dir. Peter Nicks
Gen Z has consistently been lauded for their ability to channel their wit and compassion into genuinely energized activism, but what’s excluded from even that flattering narrative is the reality that, at the end of the day, kids should still be allowed to experience a normal coming-of-age. Homeroom, a documentary following the student body of an Oakland high school as they protest the addition of police officers to their staff, contends with this contradiction frankly, showing the sharp juxtapositions between casual jargon and high-minded theory that these students have absorbed from the Internet. It’s clear that their timelines are filled with both levity and laborious displays of protest across the globe. As a portrait of teenagers struggling to come to terms with the gap between their vocabularies and their experiences, it’s a more affecting watch than its straightforwardly inspirational marketing would suggest.
We’re All Going to the World’s Fair (2021)
dir. Jane Schoenbrun
The culmination of so many themes running throughout this list, We’re All Going to the World’s Fair is not only a strikingly dense portrayal of seeking solace in isolation, but it’s a film that announces a brilliant new talent in director Jane Schoenbrun, whose tenderly affectionate homage to the cryptic allure of creepypasta and Internet myths has rightly been acclaimed by critics in the know as one of the best films of the decade thus far. Surrounding a depressed, likely queer teenage protagonist (Anna Cobb) whose home in the Midwestern middle-of-nowhere provides no comfort, the film constantly questions whether the titular challenge in which she participates is actually having tangible effects on her, or whether she’s just convincing herself of strange phenomena to distract from the increasing bleakness of her day-to-day. Using unknowable, uncanny collages of unrelated images to craft an accurately absurd portrait of how genuine misfits attempt to cope with the emptiness of life through satiating their most foolhardy fascinations, We’re All Going to the World’s Fair ingeniously utilizes dread to direct its audience towards the gentle, welcoming hand at its core.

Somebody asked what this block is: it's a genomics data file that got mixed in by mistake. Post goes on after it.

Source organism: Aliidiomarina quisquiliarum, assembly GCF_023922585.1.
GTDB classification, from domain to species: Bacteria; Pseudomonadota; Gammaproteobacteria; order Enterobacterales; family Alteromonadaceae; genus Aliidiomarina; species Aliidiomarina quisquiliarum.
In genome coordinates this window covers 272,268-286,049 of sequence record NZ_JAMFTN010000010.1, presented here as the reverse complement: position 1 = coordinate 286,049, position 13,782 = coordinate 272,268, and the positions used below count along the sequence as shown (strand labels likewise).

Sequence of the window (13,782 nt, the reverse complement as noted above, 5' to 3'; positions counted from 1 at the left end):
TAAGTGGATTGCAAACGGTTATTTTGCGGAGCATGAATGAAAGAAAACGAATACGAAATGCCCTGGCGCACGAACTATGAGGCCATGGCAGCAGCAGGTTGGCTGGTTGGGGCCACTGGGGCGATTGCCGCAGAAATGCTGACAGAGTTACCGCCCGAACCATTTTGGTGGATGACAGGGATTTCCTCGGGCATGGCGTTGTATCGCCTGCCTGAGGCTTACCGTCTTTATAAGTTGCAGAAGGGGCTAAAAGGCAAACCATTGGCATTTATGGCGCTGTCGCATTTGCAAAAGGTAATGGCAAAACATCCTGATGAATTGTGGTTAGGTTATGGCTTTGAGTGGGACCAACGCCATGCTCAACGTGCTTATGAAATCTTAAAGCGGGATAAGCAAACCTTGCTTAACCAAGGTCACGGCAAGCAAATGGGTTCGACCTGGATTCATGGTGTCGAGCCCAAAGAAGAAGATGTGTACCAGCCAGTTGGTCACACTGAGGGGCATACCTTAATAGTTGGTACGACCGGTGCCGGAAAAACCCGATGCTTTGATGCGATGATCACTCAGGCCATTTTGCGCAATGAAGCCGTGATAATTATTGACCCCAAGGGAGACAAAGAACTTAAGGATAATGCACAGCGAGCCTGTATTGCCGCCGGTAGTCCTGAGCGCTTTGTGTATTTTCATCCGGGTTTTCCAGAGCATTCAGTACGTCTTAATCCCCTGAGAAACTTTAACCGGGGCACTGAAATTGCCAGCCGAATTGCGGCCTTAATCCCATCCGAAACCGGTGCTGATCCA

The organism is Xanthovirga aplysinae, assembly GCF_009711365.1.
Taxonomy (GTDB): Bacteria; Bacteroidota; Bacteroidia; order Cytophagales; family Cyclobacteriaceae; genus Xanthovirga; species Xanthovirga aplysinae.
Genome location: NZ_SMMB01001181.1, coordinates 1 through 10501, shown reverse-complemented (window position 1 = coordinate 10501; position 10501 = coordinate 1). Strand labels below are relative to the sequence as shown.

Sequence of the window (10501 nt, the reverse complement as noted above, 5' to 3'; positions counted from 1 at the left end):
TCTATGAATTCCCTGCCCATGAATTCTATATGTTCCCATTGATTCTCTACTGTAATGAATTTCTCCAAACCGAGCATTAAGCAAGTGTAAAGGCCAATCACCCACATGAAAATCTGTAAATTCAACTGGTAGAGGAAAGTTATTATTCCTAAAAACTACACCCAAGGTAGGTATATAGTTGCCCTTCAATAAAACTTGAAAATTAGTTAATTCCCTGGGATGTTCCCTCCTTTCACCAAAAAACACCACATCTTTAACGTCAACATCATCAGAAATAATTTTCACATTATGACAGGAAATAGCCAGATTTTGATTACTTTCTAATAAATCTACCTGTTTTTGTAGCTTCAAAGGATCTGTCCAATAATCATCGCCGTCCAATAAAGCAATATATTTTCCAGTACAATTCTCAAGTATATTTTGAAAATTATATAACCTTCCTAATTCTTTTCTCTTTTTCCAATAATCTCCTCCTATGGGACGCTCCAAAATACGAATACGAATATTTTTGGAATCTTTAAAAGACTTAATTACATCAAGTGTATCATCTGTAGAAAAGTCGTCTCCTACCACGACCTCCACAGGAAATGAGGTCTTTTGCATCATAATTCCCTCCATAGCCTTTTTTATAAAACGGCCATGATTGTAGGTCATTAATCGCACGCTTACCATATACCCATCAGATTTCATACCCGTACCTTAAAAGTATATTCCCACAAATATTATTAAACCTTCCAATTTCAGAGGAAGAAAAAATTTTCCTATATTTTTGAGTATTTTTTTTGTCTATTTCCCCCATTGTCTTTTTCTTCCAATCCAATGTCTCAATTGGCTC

The African Desperate (2022)
dir. Martine Syms
The film industry is more than overdue in accepting social media as a mundane, incremental force in shaping how people view each other in contemporary life. If there is a film that reflects the nonchalance with which social media has dissipated into the everyday, it’s The African Desperate, which flips the art school satire on its head by allowing its languishing ennui to coalesce through an aesthetic of vibrant color, hyperreal editing, and even the occasional flash of an impact font meme from c. 2013. Director Martine Syms has consistently been fascinated with the power of film to breathe life into the limitless ways in which the Internet has contorted our perception of language and time; her 2020 short film She Mad: Bitch Zone depicted a gleefully absurdist reality in which the terminology of social justice has been completed derived of its power by corporate models. The lexicon of The African Desperate, Syms’s debut feature, is coaxed through both theoretical exploration and deadpan sarcasm, forming a language both literal and visual that’s mesmerizing in how it conveys the collage of reference points integral to niche communities and popular culture at large. Perhaps the most discursively urgent aspect of the film is its determination in proving that the arbitrary barrier between “highbrow” and “lowbrow” has always been ripe for disruption.
Social Media, On Screen references Jane Schoenbrun, another Syllabus contributor.